IEET Affiliate Scholar John Danaher and Adam Ford just had a long conversation about algocracy. The discussion centred around Danaher’s paper ‘The Threat of Algocracy’ but the conversation took many interesting diversions into topics relating to algorithmic governance, moral agency and moral patiency, sousveillance, the extended mind, the hackability of algocratic governance systems and more. Unfortunately, their skype connection cut out about half way through the conversation so this is divided into a part one and a part two.

Part 1  Part 2

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IEET Affiliate Scholar John Danaher Interviewed by Futurezone

Futurezone

When machines take all the jobs that people need to find new meaning in life. This could be for the company, according to John Danaher both curse and blessing.

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John Danaher

Is Effective Altruism actually Effective?

by John Danaher

(Part one; part two; part three)

This is going to be my final post on the topic of effective altruism (for the time being anyway). I’m working my way through the arguments in Iason Gabriel’s article ‘Effective Altruism and its Critics’. Once I finish, Iason has kindly agreed to post a follow-up piece which develops some of his views.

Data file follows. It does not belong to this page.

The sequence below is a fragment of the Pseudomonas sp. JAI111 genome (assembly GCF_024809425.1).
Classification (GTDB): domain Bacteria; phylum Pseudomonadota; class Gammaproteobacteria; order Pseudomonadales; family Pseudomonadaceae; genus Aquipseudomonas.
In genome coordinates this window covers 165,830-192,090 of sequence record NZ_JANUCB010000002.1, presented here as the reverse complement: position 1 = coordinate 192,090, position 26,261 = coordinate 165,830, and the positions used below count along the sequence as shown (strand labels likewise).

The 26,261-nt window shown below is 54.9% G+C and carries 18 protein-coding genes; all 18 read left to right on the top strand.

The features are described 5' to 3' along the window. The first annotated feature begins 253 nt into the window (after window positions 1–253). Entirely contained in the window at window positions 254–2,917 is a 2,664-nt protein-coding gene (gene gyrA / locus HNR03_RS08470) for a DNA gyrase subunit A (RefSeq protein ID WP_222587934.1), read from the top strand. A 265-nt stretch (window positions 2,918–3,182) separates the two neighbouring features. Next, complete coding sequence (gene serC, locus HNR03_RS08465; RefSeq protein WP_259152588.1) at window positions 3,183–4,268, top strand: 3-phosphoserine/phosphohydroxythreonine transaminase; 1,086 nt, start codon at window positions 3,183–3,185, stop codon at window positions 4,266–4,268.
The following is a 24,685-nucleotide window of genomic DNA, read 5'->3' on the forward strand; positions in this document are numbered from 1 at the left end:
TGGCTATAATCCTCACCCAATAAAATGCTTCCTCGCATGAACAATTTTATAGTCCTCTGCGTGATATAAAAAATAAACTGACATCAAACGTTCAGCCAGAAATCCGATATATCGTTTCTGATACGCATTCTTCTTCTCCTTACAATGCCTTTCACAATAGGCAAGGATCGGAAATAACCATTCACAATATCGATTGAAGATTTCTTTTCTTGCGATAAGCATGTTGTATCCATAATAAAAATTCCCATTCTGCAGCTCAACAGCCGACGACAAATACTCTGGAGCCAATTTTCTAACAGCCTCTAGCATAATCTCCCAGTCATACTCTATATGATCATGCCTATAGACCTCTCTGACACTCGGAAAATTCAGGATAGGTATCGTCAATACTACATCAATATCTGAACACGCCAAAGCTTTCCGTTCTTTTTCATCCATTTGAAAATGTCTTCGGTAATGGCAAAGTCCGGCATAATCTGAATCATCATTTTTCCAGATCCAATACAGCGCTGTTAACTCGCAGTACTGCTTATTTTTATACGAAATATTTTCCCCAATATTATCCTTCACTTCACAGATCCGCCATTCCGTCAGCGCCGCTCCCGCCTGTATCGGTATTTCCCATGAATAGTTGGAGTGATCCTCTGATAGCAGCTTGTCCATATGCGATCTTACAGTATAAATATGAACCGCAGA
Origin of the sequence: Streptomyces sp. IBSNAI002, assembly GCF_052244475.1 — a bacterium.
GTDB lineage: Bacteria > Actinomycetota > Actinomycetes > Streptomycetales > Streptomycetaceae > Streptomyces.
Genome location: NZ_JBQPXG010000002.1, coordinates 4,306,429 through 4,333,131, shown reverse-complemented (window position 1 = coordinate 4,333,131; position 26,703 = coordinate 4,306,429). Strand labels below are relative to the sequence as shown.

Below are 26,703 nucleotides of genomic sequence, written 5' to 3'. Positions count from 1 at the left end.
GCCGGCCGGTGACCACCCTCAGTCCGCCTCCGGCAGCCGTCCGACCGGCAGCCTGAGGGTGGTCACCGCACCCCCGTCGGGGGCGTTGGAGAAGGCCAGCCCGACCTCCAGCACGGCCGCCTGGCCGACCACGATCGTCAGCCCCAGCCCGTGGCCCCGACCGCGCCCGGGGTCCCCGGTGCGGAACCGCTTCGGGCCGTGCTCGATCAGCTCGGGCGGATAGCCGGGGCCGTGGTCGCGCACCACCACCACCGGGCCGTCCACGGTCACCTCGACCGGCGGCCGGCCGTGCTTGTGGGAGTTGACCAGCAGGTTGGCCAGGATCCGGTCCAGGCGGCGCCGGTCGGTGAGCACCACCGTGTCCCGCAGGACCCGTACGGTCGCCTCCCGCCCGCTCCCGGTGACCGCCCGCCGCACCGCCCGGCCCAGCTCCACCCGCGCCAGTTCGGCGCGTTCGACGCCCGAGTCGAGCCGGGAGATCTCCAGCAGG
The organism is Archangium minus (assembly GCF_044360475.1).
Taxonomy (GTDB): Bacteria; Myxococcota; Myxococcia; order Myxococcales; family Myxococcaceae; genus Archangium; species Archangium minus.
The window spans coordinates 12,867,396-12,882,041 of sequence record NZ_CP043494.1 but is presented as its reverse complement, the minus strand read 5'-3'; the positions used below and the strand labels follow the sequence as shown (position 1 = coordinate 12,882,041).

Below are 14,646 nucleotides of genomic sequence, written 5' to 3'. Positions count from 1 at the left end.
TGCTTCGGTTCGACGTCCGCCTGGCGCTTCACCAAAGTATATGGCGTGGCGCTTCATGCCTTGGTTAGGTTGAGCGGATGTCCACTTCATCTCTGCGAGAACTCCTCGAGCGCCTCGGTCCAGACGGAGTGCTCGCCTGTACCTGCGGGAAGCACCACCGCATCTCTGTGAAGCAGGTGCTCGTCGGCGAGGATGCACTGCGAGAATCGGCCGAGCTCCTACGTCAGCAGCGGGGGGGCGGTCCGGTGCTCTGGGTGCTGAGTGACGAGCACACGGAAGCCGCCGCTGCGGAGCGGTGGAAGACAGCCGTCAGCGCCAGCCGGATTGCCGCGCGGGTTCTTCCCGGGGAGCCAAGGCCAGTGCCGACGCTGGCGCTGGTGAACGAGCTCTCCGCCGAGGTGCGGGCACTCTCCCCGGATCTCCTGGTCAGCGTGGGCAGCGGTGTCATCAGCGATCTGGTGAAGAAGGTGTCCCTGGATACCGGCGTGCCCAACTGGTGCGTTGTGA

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Ilia Stambler

Developing countries – help yourselves! A case study of Kazakhstan

by Ilia Stambler

On May 19, 2016, the World Health Organization released its report “World Health Statistics: Monitoring Health for the Sustainable Development Goals (SDGs)” describing the recent state of global health. The news is rather encouraging. The global life expectancy increased by 5 years, from about 66.5 to 71.4 presently, recording the fastest increase since the 1960s. The rightly so-called “developing” countries generally showed a much faster improvement compared to the complacently “developed” ones. Thus, Africa generally had the lowest life expectancy.

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IEET Affiliate Scholar John Danaher Publishes New Paper in Journal: Bioethics

Bioethics

IEET Affiliate Scholar John Danaher published a new paper coming out in the journal Bioethics. It’s about the philosophy of education and student use of cognitive enhancement drugs. It suggests that universities might be justified in regulating their students’ use of enhancement drugs, but only in a very mild, non-compulsory way. It suggests that a system of voluntary commitment contracts might be an interesting proposal. The details are below.